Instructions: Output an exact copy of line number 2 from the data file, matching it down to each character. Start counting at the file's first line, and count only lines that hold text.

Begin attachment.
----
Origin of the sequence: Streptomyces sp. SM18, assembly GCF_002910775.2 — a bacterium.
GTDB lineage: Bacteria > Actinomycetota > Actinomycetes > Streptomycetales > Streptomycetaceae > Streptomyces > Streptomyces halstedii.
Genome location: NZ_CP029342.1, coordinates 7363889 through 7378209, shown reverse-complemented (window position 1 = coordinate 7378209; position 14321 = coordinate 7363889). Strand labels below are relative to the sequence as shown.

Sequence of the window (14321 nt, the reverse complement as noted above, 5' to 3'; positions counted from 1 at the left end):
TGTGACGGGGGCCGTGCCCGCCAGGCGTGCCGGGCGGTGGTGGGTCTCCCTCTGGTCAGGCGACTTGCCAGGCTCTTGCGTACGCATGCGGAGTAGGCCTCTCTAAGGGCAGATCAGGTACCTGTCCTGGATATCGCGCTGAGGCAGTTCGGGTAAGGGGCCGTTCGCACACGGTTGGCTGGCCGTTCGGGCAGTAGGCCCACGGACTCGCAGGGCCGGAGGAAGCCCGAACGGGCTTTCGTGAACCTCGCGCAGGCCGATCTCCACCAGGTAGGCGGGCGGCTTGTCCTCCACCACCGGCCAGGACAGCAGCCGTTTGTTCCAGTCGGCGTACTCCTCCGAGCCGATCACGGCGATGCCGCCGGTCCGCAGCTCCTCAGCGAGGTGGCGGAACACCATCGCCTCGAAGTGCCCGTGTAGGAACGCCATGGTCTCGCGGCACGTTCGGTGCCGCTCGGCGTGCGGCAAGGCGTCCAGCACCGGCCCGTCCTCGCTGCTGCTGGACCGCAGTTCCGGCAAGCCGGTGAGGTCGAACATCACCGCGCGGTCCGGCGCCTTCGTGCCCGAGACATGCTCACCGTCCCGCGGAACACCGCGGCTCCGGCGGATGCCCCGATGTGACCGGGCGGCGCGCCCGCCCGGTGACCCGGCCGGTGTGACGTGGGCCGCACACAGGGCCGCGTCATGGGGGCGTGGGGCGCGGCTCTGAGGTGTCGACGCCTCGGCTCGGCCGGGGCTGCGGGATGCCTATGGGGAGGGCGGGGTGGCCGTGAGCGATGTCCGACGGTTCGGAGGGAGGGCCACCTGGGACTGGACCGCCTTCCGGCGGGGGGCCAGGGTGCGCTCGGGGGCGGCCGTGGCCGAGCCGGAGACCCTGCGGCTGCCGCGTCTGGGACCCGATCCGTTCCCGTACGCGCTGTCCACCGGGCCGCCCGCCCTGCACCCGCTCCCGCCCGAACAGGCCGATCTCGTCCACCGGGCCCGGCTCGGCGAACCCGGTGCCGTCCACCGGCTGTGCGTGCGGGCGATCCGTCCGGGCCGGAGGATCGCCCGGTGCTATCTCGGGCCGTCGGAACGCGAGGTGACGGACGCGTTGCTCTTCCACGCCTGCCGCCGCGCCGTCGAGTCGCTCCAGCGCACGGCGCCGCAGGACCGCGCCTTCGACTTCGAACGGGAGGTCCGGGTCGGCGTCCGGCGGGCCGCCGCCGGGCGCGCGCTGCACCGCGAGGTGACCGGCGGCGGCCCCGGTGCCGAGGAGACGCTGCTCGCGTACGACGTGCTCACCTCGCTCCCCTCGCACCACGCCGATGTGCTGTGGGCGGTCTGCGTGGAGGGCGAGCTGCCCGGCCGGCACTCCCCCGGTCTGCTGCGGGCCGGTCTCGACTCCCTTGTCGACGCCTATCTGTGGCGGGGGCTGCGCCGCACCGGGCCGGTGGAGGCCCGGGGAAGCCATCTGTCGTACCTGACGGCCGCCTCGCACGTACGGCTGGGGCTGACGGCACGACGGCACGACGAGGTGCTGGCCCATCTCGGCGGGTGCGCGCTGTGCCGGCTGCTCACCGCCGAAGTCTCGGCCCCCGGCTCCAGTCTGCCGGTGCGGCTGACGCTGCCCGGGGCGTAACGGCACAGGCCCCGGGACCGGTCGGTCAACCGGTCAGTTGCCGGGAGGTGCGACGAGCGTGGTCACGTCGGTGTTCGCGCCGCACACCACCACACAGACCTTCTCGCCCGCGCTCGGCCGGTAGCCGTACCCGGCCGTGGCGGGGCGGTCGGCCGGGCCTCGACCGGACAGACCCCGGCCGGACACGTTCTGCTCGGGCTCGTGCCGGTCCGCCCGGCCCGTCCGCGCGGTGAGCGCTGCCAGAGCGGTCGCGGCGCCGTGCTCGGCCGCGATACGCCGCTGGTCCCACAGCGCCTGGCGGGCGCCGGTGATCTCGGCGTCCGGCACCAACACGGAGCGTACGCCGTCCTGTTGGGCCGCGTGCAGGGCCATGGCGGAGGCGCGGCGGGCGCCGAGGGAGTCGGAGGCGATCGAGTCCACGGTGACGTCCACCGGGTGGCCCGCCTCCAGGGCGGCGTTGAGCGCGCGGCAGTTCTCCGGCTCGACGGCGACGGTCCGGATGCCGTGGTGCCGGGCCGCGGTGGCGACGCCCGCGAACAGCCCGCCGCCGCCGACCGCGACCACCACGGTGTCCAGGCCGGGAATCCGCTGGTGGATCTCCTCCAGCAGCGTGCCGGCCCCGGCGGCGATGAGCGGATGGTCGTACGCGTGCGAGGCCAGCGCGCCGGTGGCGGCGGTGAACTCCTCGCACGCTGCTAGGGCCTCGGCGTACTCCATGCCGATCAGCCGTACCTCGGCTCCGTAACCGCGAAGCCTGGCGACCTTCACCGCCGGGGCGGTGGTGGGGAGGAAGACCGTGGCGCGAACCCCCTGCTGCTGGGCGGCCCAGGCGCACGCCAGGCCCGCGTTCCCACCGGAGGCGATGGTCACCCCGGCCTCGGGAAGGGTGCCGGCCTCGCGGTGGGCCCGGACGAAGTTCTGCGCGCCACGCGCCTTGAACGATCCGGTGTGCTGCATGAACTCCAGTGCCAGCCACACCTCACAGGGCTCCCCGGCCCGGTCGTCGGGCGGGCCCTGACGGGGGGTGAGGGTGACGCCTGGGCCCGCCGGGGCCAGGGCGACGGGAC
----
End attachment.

GTDB lineage: Bacteria > Actinomycetota > Actinomycetes > Streptomycetales > Streptomycetaceae > Streptomyces > Streptomyces halstedii.